IPCOMP(4) BSD Kernel Interfaces Manual IPCOMP(4)
ipcomp -- IP Payload Compression Protocol
IPComp is enabled with the following sysctl(3) variable in
IPComp is a protocol used to reduce the size of IP datagrams. It can be
used to enhance the communication performance between a pair of
hosts/gateways, especially on slow links, by compressing the datagrams,
provided the communicating entities have enough computational power.
This protocol is especially useful when encryption or authentication is
applied to IP datagrams using the IPsec protocol (see ipsec(4) for more
information about IPsec). Encrypting information is increasing its
entropy to a point where compression to a lower layer becomes completely
useless (e.g., the PPP Compression Control Protocol). IPcomp is applied
at the network layer before other encryption operations are applied
(except encryption protocols applied at a higher layer such as ssh(1) or
Just like for the other IPsec protocols, IPComp needs some parameters for
each connection, specifying how the compression should be done between
the entities. The parameters are collected in a structure called an
IPComp Association (IPCA). The parameters stored in an IPCA are the des-
tination address and the Compression Parameter Index (CPI). An IPCA is
the pendant of the SA (Security Association) for IPsec.
Currently, IPCA can be created using the ipsecctl(8) tool. Using
ipsecctl(8) it is also possible to create IPComp flows and SA/IPCA bun-
dles. Such a bundle is used to create a combination of IPsec and IPComp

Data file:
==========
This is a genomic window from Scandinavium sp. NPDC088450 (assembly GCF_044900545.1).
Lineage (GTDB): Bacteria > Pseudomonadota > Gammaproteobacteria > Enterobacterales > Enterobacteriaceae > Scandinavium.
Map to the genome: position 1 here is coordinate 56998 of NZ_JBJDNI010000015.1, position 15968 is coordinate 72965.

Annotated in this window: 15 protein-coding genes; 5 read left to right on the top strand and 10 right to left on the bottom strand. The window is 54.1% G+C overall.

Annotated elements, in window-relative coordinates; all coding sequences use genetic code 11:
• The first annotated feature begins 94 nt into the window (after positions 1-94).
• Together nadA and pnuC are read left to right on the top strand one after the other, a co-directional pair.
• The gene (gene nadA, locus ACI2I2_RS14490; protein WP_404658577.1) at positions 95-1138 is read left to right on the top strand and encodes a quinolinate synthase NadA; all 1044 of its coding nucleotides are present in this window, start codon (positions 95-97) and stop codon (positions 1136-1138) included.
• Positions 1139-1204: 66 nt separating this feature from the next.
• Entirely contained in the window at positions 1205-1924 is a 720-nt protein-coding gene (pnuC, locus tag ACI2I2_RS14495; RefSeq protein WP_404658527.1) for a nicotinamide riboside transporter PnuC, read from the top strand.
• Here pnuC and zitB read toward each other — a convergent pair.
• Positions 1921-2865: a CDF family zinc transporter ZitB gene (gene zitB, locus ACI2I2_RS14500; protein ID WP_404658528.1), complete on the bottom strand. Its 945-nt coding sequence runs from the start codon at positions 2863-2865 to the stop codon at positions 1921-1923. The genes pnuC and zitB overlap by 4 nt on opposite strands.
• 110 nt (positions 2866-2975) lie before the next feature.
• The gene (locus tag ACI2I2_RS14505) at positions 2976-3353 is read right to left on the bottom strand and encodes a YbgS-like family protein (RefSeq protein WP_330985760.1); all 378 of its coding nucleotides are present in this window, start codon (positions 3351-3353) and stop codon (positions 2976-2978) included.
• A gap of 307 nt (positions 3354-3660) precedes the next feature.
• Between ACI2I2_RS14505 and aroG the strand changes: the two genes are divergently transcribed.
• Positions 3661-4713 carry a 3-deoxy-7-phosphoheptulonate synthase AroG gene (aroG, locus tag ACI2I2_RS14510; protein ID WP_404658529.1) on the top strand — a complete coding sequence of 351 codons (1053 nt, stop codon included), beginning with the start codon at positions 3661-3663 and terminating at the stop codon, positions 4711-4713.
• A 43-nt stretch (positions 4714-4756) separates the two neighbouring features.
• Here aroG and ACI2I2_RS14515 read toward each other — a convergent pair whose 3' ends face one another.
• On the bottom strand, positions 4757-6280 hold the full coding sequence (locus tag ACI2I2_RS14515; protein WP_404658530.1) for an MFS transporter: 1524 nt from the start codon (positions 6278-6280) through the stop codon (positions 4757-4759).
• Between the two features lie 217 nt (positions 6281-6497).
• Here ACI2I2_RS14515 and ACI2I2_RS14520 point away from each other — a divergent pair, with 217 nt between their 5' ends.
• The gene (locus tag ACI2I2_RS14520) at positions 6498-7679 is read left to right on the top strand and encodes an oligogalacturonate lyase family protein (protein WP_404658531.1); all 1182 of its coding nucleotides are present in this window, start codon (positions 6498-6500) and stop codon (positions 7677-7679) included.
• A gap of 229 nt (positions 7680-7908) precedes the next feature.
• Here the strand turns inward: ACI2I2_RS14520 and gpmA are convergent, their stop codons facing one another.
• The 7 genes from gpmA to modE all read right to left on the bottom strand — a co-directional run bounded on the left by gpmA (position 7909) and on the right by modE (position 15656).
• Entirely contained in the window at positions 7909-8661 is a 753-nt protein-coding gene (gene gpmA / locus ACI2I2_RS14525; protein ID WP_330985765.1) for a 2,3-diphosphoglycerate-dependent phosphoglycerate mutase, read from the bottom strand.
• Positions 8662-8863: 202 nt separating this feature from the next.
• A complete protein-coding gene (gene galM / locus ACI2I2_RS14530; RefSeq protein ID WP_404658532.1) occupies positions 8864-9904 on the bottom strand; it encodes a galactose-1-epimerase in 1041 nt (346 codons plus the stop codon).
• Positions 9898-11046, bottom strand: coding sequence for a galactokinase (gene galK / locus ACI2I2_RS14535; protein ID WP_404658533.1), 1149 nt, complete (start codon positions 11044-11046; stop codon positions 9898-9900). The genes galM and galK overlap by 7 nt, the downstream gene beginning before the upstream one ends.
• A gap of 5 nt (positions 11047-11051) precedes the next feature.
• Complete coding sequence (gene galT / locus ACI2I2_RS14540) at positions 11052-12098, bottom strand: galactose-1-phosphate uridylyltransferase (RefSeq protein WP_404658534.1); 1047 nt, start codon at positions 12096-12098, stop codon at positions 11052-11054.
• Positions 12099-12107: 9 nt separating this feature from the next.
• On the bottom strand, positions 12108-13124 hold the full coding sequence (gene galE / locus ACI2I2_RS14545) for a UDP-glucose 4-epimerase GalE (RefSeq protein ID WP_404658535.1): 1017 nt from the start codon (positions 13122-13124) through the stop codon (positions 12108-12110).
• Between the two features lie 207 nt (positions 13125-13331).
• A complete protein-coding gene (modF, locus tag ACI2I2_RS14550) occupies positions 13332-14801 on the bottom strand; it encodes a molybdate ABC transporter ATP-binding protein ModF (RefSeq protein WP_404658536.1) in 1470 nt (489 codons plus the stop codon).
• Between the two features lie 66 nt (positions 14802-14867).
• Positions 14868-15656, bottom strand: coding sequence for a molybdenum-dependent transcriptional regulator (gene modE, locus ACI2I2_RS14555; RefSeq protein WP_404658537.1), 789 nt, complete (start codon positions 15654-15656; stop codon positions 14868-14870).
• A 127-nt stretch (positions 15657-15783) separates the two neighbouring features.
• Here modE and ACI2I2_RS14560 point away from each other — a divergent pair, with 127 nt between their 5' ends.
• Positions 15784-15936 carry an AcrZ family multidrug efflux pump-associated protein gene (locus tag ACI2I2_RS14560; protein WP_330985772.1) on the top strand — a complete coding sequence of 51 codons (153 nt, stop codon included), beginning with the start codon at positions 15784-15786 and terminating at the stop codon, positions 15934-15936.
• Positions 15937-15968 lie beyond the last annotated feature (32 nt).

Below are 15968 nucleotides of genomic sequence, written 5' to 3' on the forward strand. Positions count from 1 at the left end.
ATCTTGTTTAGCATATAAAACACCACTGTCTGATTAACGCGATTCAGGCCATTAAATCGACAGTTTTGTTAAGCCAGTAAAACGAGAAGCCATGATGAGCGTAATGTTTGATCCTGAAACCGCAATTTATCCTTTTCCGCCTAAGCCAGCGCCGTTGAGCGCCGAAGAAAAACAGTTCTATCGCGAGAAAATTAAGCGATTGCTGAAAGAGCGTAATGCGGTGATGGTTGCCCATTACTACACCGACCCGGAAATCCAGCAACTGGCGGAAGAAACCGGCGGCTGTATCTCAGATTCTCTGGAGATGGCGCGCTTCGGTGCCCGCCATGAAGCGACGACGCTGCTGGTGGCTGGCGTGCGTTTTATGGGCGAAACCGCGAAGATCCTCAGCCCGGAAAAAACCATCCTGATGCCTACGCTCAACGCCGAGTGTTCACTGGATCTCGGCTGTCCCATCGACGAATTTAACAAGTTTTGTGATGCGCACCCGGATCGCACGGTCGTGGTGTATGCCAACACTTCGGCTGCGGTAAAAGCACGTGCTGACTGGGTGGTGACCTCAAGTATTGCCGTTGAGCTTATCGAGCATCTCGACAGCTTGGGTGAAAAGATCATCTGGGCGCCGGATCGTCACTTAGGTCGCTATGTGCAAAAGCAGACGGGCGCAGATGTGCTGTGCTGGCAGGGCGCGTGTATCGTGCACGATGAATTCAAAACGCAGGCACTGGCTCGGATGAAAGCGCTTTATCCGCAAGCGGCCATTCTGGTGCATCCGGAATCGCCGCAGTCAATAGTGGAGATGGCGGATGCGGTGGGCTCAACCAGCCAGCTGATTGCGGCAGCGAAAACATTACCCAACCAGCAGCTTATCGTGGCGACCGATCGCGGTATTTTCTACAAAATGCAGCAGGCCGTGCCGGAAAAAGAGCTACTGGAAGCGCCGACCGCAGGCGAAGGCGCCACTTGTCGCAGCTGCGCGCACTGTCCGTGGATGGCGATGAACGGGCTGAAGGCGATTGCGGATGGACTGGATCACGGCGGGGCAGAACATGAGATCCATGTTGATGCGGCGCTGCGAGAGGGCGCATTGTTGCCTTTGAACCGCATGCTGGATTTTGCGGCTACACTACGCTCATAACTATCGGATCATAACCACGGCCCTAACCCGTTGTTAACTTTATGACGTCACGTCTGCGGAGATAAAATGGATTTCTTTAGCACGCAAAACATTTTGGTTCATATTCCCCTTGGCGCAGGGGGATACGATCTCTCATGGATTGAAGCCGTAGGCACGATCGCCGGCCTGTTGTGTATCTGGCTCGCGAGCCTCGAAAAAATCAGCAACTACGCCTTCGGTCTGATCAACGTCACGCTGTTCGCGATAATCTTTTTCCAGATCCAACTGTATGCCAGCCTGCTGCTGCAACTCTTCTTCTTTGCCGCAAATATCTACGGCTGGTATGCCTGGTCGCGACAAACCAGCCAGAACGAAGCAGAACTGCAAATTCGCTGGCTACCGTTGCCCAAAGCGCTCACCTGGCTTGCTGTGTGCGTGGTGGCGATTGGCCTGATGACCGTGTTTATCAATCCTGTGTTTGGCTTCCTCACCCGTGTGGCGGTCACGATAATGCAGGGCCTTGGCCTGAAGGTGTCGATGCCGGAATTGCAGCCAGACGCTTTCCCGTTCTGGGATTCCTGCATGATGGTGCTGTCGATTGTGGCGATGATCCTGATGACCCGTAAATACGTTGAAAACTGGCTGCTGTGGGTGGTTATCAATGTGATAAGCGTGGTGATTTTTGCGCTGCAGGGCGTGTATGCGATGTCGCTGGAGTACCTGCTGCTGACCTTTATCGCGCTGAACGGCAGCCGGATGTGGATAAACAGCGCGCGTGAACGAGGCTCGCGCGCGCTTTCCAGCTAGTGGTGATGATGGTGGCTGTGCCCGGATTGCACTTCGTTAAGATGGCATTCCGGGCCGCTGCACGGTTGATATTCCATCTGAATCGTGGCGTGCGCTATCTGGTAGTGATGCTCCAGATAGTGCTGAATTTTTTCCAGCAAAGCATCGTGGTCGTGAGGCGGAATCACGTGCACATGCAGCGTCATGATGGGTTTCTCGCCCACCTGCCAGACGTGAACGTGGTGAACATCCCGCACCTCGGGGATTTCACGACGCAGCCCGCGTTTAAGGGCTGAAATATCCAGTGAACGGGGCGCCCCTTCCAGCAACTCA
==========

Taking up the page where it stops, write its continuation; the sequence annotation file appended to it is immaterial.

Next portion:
flows (thus enabling compression in an IPsec protocol).
The compression is done on the data following the IP header and an IPComp
header is inserted between the compressed data and the IP header. In the
case of IPv6, there are extension headers which cannot be compressed
since they are modified by the router along the way to the destination.
These extension headers are hop-by-hop, routing, and fragmentation.
When doing compression, it is possible that the uncompressed data is
smaller in size than the compressed data. To avoid this behaviour, a non
expansion policy is used in IPComp. If the data payload is smaller than
a given threshold, it will not be compressed. No IPComp header will be
IPComp uses the same policy framework as IPsec. However unlike IPsec,
only one policy is available for IPComp:
IPSEC_LEVEL_USE Use IPComp for sending packets but still accept packets
which are not compressed.
netstat(1) can be used to obtain some statistics about IPComp usage,
using the -p flag. Just like for IPsec, using the -r flag, netstat(1)
displays information about IPComp flows.
enc(4), inet(4), ip(4), ipsec(4), netintro(4), ipsecctl(8), sysctl(8)
The ipcomp protocol first appeared in OpenBSD 3.0.
Support for the ipcomp protocol was written by Jean-Jacques
BSD July 16, 2013 BSD